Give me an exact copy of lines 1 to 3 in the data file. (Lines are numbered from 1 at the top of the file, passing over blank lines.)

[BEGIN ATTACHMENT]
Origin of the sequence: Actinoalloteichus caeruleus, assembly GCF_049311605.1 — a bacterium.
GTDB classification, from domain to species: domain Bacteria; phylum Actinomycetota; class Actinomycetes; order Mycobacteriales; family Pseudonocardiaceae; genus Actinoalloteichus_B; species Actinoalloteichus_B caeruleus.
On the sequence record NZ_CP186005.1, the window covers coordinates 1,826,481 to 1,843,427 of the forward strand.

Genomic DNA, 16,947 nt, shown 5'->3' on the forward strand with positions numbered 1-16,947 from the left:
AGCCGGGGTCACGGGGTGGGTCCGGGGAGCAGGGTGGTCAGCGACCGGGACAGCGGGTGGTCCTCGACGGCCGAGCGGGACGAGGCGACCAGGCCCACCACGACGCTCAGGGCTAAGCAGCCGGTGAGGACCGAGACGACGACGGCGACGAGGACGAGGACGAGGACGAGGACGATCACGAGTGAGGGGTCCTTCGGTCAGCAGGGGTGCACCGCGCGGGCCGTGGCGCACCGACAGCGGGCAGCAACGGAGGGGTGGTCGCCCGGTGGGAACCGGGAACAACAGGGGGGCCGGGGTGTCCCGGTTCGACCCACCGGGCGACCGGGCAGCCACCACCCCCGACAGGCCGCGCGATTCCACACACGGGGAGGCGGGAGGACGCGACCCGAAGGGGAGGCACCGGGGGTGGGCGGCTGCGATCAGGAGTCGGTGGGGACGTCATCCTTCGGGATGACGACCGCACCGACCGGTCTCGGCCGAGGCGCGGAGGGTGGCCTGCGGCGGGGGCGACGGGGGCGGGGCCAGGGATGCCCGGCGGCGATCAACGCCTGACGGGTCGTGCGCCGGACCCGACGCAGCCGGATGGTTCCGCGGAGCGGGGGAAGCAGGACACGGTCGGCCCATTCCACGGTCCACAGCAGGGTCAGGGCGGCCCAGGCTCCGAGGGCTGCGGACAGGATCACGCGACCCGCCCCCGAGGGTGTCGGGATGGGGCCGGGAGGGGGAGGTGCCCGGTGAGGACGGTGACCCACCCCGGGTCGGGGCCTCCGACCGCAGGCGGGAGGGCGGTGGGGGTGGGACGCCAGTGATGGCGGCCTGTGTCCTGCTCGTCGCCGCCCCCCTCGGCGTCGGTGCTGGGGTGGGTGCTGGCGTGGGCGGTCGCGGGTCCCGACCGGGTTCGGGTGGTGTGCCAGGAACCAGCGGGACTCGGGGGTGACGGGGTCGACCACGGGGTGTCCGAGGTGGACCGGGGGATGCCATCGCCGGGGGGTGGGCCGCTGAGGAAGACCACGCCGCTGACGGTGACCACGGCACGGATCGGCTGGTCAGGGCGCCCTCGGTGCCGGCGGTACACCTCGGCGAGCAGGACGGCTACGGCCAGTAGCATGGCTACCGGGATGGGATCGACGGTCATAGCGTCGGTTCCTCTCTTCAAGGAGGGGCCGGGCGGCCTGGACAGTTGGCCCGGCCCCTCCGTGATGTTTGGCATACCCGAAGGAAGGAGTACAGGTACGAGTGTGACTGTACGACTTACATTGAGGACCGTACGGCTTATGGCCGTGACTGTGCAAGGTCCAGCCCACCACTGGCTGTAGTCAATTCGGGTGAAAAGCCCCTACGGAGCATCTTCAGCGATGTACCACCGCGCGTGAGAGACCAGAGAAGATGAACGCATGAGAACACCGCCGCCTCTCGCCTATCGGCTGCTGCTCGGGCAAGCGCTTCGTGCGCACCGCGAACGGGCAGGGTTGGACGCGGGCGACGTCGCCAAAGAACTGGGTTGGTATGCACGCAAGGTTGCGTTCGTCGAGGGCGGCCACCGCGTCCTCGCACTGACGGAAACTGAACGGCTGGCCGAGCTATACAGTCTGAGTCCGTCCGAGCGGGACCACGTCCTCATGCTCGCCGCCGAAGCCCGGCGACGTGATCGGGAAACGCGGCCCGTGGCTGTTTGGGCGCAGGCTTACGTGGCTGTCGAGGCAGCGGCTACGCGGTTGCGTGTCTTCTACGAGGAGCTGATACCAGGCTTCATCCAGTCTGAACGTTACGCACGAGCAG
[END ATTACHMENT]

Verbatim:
Origin of the sequence: Actinoalloteichus caeruleus, assembly GCF_049311605.1 — a bacterium.
GTDB classification, from domain to species: domain Bacteria; phylum Actinomycetota; class Actinomycetes; order Mycobacteriales; family Pseudonocardiaceae; genus Actinoalloteichus_B; species Actinoalloteichus_B caeruleus.
On the sequence record NZ_CP186005.1, the window covers coordinates 1,826,481 to 1,843,427 of the forward strand.